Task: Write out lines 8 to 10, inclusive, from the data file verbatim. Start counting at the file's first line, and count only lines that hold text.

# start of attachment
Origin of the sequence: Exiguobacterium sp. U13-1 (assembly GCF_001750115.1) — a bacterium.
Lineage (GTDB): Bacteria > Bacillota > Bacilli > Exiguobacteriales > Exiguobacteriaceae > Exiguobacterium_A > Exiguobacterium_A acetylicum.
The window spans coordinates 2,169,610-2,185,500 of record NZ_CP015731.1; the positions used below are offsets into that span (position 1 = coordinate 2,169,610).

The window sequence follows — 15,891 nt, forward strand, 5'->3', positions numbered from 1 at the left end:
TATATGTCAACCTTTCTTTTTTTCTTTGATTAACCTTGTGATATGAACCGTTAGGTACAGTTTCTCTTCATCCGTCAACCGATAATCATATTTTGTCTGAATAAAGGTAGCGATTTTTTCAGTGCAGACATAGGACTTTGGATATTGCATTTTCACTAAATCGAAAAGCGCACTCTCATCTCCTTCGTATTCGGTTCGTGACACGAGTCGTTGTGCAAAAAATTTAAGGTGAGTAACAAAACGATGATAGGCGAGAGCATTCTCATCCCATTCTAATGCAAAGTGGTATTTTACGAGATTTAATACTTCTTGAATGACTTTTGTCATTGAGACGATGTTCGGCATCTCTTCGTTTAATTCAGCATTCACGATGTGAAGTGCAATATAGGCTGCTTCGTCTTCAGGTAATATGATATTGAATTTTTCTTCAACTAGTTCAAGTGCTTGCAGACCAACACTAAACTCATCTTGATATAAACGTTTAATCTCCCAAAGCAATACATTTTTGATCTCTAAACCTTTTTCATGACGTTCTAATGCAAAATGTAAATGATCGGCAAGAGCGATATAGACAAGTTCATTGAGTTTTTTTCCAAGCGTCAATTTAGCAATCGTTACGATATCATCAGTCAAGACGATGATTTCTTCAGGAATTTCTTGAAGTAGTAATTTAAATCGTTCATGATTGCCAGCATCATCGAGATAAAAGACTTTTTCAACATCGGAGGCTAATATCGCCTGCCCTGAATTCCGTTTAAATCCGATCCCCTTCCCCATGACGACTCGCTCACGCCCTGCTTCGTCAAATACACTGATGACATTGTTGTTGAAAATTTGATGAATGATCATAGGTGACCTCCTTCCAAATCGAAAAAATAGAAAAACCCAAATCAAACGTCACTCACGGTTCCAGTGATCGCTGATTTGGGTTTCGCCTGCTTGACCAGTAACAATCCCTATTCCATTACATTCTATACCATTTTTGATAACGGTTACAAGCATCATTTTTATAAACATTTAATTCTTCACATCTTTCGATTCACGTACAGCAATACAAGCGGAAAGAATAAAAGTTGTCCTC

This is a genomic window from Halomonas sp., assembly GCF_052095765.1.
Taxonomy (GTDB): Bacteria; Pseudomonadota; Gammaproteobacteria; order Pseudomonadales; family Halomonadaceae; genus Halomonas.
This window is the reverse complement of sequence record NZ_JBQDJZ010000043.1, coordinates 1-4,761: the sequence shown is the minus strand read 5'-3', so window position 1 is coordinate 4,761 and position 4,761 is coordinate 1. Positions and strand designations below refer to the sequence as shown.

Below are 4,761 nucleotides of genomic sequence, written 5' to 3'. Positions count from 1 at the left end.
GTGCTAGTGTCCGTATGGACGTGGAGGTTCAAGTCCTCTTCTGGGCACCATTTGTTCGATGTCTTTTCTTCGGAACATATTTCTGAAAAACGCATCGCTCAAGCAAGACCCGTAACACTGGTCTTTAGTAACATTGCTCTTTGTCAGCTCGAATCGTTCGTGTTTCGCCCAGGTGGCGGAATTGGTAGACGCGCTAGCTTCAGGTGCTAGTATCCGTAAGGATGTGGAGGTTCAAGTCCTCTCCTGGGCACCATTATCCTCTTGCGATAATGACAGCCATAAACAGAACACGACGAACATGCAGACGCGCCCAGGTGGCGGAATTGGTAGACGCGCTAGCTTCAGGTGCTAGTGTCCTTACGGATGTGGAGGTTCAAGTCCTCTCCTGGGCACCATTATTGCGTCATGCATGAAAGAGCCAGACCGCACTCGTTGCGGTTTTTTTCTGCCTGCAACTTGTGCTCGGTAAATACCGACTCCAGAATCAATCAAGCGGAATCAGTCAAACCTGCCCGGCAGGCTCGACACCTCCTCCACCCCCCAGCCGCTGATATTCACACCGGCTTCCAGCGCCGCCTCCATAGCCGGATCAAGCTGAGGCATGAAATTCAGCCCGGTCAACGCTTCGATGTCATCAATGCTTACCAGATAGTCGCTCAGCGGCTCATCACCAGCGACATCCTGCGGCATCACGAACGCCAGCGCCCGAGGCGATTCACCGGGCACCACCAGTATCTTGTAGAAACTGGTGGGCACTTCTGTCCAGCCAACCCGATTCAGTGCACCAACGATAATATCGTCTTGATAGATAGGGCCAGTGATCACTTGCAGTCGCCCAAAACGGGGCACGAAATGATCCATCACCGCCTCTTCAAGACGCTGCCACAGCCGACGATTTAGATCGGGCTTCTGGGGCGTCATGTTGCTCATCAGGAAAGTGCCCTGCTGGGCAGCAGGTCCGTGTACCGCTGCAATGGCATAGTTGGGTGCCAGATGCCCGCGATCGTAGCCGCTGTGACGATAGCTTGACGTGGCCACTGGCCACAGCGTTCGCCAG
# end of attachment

This window is the reverse complement of sequence record NZ_JBQDJZ010000043.1, coordinates 1-4,761: the sequence shown is the minus strand read 5'-3', so window position 1 is coordinate 4,761 and position 4,761 is coordinate 1. Positions and strand designations below refer to the sequence as shown.

Below are 4,761 nucleotides of genomic sequence, written 5' to 3'. Positions count from 1 at the left end.
GTGCTAGTGTCCGTATGGACGTGGAGGTTCAAGTCCTCTTCTGGGCACCATTTGTTCGATGTCTTTTCTTCGGAACATATTTCTGAAAAACGCATCGCTCAAGCAAGACCCGTAACACTGGTCTTTAGTAACATTGCTCTTTGTCAGCTCGAATCGTTCGTGTTTCGCCCAGGTGGCGGAATTGGTAGACGCGCTAGCTTCAGGTGCTAGTATCCGTAAGGATGTGGAGGTTCAAGTCCTCTCCTGGGCACCATTATCCTCTTGCGATAATGACAGCCATAAACAGAACACGACGAACATGCAGACGCGCCCAGGTGGCGGAATTGGTAGACGCGCTAGCTTCAGGTGCTAGTGTCCTTACGGATGTGGAGGTTCAAGTCCTCTCCTGGGCACCATTATTGCGTCATGCATGAAAGAGCCAGACCGCACTCGTTGCGGTTTTTTTCTGCCTGCAACTTGTGCTCGGTAAATACCGACTCCAGAATCAATCAAGCGGAATCAGTCAAACCTGCCCGGCAGGCTCGACACCTCCTCCACCCCCCAGCCGCTGATATTCACACCGGCTTCCAGCGCCGCCTCCATAGCCGGATCAAGCTGAGGCATGAAATTCAGCCCGGTCAACGCTTCGATGTCATCAATGCTTACCAGATAGTCGCTCAGCGGCTCATCACCAGCGACATCCTGCGGCATCACGAACGCCAGCGCCCGAGGCGATTCACCGGGCACCACCAGTATCTTGTAGAAACTGGTGGGCACTTCTGTCCAGCCAACCCGATTCAGTGCACCAACGATAATATCGTCTTGATAGATAGGGCCAGTGATCACTTGCAGTCGCCCAAAACGGGGCACGAAATGATCCATCACCGCCTCTTCAAGACGCTGCCACAGCCGACGATTTAGATCGGGCTTCTGGGGCGTCATGTTGCTCATCAGGAAAGTGCCCTGCTGGGCAGCAGGTCCGTGTACCGCTGCAATGGCATAGTTGGGTGCCAGATGCCCGCGATCGTAGCCGCTGTGACGATAGCTTGACGTGGCCACTGGCCACAGCGTTCGCCAG